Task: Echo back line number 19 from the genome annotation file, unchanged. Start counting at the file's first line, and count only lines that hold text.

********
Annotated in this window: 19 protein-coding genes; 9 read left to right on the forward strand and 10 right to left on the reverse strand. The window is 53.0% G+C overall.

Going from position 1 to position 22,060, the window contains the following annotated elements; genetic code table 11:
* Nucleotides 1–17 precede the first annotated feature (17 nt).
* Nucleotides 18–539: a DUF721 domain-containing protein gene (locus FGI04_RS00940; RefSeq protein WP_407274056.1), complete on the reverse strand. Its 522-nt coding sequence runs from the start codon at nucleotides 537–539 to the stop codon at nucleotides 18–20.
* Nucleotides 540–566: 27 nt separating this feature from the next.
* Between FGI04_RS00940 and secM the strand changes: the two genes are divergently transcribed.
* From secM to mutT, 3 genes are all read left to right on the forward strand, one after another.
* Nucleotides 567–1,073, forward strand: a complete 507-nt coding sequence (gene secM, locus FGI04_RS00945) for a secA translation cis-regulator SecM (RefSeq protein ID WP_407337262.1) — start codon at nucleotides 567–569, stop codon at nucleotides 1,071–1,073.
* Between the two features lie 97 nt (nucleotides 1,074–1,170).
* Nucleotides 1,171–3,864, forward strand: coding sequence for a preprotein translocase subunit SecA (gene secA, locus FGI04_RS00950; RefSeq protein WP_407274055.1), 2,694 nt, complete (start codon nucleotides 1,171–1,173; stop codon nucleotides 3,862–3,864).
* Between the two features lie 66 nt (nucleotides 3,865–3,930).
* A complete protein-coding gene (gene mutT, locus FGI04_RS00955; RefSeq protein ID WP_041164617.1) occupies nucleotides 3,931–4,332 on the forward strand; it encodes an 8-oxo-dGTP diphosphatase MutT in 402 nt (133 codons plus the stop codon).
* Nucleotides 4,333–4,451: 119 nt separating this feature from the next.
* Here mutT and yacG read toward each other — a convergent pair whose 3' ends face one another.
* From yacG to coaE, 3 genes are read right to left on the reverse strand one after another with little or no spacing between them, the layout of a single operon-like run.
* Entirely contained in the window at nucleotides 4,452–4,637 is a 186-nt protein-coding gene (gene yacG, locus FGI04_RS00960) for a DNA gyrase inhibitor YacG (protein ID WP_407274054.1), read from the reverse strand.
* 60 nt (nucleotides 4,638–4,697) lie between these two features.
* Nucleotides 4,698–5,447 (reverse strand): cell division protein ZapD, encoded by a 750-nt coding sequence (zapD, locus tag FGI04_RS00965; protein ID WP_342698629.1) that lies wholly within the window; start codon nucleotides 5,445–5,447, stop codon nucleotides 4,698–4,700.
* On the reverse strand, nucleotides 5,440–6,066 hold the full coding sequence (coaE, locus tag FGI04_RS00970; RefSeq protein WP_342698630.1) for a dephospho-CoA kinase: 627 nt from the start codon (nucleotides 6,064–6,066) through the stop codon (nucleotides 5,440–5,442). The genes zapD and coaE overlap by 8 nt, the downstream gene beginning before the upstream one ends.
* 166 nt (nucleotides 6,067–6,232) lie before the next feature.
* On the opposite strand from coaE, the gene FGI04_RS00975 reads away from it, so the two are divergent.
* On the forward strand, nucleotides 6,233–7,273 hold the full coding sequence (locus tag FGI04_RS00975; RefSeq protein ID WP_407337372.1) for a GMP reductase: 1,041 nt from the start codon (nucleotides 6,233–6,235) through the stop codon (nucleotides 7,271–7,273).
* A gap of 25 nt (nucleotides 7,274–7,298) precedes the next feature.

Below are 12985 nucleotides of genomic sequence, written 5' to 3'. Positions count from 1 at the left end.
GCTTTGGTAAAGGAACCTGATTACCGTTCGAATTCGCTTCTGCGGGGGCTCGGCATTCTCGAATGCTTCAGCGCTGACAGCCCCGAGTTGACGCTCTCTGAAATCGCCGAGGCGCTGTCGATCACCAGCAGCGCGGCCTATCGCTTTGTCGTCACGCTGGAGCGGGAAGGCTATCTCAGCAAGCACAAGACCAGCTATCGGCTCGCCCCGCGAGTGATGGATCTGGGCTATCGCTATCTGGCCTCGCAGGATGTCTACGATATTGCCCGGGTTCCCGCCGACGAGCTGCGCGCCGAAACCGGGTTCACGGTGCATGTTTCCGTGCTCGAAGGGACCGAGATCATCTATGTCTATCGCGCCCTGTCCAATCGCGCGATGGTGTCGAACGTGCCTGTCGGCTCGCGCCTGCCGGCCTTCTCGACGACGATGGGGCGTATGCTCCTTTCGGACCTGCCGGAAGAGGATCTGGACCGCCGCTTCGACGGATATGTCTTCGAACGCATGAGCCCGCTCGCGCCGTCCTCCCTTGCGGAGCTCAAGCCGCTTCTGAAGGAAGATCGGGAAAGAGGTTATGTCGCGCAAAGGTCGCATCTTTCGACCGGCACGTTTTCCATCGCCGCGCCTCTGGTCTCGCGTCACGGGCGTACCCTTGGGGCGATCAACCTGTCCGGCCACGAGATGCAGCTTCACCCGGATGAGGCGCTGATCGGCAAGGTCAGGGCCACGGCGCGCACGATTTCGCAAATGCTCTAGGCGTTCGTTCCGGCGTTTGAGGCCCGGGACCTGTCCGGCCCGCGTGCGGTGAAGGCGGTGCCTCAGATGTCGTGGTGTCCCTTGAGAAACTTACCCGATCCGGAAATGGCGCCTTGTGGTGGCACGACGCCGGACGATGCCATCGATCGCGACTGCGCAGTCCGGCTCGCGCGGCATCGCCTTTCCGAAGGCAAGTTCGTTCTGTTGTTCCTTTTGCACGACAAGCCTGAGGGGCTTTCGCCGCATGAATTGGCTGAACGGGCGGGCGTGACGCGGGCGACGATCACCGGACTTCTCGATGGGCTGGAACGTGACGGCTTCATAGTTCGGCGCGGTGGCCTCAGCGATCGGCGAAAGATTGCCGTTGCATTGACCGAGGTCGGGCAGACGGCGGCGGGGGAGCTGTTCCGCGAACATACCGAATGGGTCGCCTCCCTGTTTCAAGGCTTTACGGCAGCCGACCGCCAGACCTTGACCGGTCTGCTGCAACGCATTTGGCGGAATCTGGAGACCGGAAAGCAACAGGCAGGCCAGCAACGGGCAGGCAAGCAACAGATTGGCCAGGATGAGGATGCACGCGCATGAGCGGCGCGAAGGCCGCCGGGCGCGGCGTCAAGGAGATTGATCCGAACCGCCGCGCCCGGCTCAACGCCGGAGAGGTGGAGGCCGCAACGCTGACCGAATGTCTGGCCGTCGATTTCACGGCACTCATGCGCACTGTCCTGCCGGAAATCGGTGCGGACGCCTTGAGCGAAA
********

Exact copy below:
* On the reverse strand, nucleotides 5,440–6,066 hold the full coding sequence (coaE, locus tag FGI04_RS00970; RefSeq protein WP_342698630.1) for a dephospho-CoA kinase: 627 nt from the start codon (nucleotides 6,064–6,066) through the stop codon (nucleotides 5,440–5,442). The genes zapD and coaE overlap by 8 nt, the downstream gene beginning before the upstream one ends.